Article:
It’s better pixels that count

The ramp in resolution on its own proves no real incentive for consumers or for broadcasters. Netflix understands this by bundling its Premium 4K tier with more streams, which has a real value for family consumers.

Meyer adds: “Most viewers at home won’t reap the rewards of 4K pixel quality as it takes an 80in screen to truly benefit from 4K video.”

Adding in High Dynamic Range and Wide Colour Gamut, however, does make a compelling uplift – but to HD just as well as UHD services. “HD-HDR is a very pragmatic approach which maximises the value of scarce bandwidth,” says Gray.

Meyer agrees: “Broadcasters see the value of HDR and enhanced colour space, and they also know that they can deliver that more cost effectively at 1080p than they could do at 4K. A large proportion of US and European broadcasters are looking to provide content at 1080p 50/60Hz. For many, their OTT streams are set up for 1080p, so except for on-demand content, many broadcasters wouldn’t see the benefit of increasing their bandwidth requirements to facilitate 4K delivery. Integrating HDR and WCG into 1080p content means you can deliver a stunning quality picture without any increase in bandwidth.”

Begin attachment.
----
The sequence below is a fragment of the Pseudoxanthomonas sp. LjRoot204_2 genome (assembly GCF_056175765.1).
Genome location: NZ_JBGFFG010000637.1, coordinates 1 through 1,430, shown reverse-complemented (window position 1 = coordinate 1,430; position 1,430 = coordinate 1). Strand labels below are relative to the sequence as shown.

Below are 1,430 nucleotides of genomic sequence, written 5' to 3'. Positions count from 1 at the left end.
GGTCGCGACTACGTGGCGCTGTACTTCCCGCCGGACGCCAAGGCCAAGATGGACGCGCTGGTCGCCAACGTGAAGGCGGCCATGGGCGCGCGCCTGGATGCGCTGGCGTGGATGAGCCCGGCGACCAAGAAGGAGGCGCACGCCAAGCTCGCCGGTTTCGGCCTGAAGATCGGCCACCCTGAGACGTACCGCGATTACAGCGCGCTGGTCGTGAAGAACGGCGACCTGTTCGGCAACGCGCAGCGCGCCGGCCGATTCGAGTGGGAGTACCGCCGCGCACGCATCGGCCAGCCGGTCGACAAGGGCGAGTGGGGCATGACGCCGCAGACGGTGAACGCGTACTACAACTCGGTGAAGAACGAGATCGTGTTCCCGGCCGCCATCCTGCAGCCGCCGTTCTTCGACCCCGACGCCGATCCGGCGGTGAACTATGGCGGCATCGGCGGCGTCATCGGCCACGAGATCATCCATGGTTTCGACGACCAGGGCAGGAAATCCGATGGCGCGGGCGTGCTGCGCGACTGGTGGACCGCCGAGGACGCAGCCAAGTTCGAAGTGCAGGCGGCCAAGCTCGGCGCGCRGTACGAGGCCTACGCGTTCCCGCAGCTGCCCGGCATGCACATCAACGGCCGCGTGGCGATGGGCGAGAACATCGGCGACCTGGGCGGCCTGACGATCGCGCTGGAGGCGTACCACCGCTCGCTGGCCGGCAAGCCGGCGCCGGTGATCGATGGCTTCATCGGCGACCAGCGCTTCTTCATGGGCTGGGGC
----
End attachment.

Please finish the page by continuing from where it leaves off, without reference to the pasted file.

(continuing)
HDR is also more challenging to produce in a live environment than for post-produced programmes. Nonetheless, the UHD Forum expects an increase in UHD/HDR production and distribution for all major sports events.

Benjamin Schwarz, Communications Working Group chair, Ultra HD Forum, says the question is how UHD/HDR live can scale for smaller events. He says: “Initial approaches of using separate, parallel production pipelines are not sustainable. Broadcasters are experimenting, developing and gaining confidence in workflows that derive SDR from UHD productions, significantly reducing cost and complexity. This simplification will allow them to produce live UHD/HDR content at scale.”